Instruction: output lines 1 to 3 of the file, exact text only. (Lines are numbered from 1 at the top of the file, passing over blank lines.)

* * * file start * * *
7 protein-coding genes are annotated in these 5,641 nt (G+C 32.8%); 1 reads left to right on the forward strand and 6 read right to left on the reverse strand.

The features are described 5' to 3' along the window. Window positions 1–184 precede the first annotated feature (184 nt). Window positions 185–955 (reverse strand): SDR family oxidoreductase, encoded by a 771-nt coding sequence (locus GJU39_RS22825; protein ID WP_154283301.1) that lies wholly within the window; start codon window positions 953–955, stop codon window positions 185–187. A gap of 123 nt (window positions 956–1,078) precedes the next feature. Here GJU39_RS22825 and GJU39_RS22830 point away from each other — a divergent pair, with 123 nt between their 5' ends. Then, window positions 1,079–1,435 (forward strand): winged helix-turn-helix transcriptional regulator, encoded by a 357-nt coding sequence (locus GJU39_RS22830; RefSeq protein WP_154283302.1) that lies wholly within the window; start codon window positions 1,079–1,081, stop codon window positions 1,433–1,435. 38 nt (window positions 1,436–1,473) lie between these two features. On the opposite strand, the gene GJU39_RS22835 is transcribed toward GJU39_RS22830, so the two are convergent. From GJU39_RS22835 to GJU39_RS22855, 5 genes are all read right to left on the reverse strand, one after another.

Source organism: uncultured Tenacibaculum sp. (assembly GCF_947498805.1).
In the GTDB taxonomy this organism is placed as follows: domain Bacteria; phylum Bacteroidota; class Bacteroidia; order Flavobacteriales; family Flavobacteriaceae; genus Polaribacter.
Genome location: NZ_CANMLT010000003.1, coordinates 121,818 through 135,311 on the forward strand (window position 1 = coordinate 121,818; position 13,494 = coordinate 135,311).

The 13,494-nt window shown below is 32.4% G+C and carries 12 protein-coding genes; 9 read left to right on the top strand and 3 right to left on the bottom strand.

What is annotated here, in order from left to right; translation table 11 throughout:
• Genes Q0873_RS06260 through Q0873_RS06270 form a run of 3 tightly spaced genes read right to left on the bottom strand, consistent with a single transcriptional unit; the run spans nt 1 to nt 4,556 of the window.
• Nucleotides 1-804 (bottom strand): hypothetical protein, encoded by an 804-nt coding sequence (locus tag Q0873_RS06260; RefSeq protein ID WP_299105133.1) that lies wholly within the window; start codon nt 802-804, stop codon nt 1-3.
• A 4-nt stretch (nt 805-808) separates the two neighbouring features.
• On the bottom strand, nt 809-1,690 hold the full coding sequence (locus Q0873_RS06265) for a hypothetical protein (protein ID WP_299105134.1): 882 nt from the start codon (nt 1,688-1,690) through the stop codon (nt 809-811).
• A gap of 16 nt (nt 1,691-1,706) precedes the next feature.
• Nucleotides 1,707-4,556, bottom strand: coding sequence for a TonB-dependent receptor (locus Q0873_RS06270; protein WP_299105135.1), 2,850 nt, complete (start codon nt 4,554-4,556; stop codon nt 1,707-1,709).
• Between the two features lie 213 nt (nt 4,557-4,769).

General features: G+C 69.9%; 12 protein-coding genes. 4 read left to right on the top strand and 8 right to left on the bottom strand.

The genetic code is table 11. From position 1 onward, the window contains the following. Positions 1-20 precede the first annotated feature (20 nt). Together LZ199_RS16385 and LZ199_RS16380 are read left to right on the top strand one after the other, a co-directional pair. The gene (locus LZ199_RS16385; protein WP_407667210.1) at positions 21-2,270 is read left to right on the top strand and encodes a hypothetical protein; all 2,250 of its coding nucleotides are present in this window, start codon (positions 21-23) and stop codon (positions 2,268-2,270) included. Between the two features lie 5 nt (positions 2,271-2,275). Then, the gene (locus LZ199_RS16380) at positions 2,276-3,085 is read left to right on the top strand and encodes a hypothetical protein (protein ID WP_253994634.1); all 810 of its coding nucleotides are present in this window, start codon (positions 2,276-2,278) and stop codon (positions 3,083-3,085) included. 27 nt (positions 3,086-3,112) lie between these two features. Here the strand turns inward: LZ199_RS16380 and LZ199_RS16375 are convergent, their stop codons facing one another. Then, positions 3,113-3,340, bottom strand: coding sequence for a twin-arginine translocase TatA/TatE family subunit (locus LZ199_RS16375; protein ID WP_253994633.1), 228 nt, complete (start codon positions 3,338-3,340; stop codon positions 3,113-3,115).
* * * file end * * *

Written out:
7 protein-coding genes are annotated in these 5,641 nt (G+C 32.8%); 1 reads left to right on the forward strand and 6 read right to left on the reverse strand.

The features are described 5' to 3' along the window. Window positions 1–184 precede the first annotated feature (184 nt). Window positions 185–955 (reverse strand): SDR family oxidoreductase, encoded by a 771-nt coding sequence (locus GJU39_RS22825; protein ID WP_154283301.1) that lies wholly within the window; start codon window positions 953–955, stop codon window positions 185–187. A gap of 123 nt (window positions 956–1,078) precedes the next feature. Here GJU39_RS22825 and GJU39_RS22830 point away from each other — a divergent pair, with 123 nt between their 5' ends. Then, window positions 1,079–1,435 (forward strand): winged helix-turn-helix transcriptional regulator, encoded by a 357-nt coding sequence (locus GJU39_RS22830; RefSeq protein WP_154283302.1) that lies wholly within the window; start codon window positions 1,079–1,081, stop codon window positions 1,433–1,435. 38 nt (window positions 1,436–1,473) lie between these two features. On the opposite strand, the gene GJU39_RS22835 is transcribed toward GJU39_RS22830, so the two are convergent. From GJU39_RS22835 to GJU39_RS22855, 5 genes are all read right to left on the reverse strand, one after another.

Source organism: uncultured Tenacibaculum sp. (assembly GCF_947498805.1).